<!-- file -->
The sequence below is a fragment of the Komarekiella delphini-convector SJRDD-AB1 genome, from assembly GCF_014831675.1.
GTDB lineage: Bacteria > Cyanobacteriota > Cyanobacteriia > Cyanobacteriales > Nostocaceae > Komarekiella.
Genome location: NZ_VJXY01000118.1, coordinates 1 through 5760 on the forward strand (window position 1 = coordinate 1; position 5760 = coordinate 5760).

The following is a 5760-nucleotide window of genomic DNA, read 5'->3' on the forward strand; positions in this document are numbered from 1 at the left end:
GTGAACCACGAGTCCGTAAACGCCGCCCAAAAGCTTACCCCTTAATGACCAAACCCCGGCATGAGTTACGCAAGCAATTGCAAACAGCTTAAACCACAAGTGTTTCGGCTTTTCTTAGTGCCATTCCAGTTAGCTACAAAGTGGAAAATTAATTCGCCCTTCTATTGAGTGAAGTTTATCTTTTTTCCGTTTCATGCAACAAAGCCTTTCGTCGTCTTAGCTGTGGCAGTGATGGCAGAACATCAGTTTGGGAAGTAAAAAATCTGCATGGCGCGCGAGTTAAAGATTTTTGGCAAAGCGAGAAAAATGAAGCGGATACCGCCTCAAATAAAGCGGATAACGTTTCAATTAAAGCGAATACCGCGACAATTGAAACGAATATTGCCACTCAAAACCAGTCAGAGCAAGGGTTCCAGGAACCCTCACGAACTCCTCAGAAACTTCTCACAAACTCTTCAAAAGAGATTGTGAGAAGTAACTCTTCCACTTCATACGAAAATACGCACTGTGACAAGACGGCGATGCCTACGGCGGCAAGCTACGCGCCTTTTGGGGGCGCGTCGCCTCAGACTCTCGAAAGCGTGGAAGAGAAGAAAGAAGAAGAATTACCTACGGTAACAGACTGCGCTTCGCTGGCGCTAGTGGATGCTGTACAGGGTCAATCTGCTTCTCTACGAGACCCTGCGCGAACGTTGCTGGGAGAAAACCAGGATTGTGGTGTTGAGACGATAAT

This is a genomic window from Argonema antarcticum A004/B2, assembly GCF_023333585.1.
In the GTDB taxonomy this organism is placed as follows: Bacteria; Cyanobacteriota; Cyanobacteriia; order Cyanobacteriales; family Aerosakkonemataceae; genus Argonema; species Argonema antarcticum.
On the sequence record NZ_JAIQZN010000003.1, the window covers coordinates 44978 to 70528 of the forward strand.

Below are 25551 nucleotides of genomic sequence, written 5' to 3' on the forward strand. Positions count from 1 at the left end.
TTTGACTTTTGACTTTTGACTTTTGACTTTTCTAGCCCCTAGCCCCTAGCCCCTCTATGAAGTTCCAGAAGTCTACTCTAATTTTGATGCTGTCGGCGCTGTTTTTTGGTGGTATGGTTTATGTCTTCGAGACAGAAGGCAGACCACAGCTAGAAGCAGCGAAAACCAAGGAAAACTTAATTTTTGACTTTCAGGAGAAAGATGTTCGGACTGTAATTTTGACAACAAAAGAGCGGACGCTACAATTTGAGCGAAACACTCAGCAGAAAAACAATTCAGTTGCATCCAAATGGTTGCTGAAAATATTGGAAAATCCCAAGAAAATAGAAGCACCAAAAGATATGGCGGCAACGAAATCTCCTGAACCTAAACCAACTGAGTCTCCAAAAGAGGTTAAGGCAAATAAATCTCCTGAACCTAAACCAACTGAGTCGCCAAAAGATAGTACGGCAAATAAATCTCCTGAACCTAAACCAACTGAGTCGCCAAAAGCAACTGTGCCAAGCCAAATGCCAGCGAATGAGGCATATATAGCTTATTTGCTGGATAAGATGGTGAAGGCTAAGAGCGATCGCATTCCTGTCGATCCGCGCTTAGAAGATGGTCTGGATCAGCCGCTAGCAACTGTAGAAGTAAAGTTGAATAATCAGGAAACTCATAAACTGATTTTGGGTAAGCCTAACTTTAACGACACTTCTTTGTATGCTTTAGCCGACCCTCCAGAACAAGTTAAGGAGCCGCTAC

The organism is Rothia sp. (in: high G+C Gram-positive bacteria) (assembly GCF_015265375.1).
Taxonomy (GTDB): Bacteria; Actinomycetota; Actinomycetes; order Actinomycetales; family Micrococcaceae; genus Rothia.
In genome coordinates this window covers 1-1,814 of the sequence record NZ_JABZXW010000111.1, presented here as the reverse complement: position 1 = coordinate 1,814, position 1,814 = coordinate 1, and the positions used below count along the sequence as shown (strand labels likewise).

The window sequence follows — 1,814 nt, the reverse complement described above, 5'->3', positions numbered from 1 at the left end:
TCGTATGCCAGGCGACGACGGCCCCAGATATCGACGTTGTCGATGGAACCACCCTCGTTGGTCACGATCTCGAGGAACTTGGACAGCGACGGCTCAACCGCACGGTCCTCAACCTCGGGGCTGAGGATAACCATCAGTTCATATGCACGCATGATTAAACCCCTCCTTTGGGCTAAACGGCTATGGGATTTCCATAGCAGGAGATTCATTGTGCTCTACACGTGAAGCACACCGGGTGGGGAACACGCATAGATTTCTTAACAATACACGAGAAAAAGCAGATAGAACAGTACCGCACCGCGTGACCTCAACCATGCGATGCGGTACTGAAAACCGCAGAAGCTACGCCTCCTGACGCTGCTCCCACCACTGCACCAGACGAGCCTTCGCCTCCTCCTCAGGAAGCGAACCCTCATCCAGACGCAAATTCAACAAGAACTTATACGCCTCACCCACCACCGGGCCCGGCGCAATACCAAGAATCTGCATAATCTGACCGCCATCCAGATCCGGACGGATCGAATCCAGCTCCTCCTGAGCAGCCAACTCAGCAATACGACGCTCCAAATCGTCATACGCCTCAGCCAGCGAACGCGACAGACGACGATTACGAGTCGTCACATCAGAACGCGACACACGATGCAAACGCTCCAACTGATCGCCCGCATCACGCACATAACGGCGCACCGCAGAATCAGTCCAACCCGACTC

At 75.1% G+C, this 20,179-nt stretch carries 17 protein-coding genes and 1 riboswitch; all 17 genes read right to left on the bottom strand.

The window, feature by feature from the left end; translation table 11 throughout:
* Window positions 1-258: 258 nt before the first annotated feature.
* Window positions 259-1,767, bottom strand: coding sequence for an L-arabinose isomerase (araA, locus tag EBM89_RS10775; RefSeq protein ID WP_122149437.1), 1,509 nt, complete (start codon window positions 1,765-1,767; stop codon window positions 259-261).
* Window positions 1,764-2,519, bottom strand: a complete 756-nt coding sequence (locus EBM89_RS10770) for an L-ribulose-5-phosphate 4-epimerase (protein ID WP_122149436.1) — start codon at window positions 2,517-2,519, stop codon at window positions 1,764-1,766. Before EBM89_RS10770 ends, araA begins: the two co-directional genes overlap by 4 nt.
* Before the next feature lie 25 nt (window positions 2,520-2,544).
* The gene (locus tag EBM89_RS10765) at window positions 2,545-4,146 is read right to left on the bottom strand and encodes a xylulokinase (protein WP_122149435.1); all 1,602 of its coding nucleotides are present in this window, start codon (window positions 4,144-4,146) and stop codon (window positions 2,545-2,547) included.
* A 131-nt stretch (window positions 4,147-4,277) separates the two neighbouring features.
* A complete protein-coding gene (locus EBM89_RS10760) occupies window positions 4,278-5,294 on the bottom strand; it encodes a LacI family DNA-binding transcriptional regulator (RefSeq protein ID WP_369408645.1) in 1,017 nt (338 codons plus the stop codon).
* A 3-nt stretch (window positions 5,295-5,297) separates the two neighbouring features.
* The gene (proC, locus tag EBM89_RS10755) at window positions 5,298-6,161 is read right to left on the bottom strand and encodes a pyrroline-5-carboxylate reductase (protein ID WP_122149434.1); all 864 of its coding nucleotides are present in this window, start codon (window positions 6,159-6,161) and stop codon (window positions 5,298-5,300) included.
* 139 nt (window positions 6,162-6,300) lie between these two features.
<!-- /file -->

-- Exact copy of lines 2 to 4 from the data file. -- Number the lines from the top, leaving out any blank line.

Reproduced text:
GTDB lineage: Bacteria > Cyanobacteriota > Cyanobacteriia > Cyanobacteriales > Nostocaceae > Komarekiella.
Genome location: NZ_VJXY01000118.1, coordinates 1 through 5760 on the forward strand (window position 1 = coordinate 1; position 5760 = coordinate 5760).

The following is a 5760-nucleotide window of genomic DNA, read 5'->3' on the forward strand; positions in this document are numbered from 1 at the left end: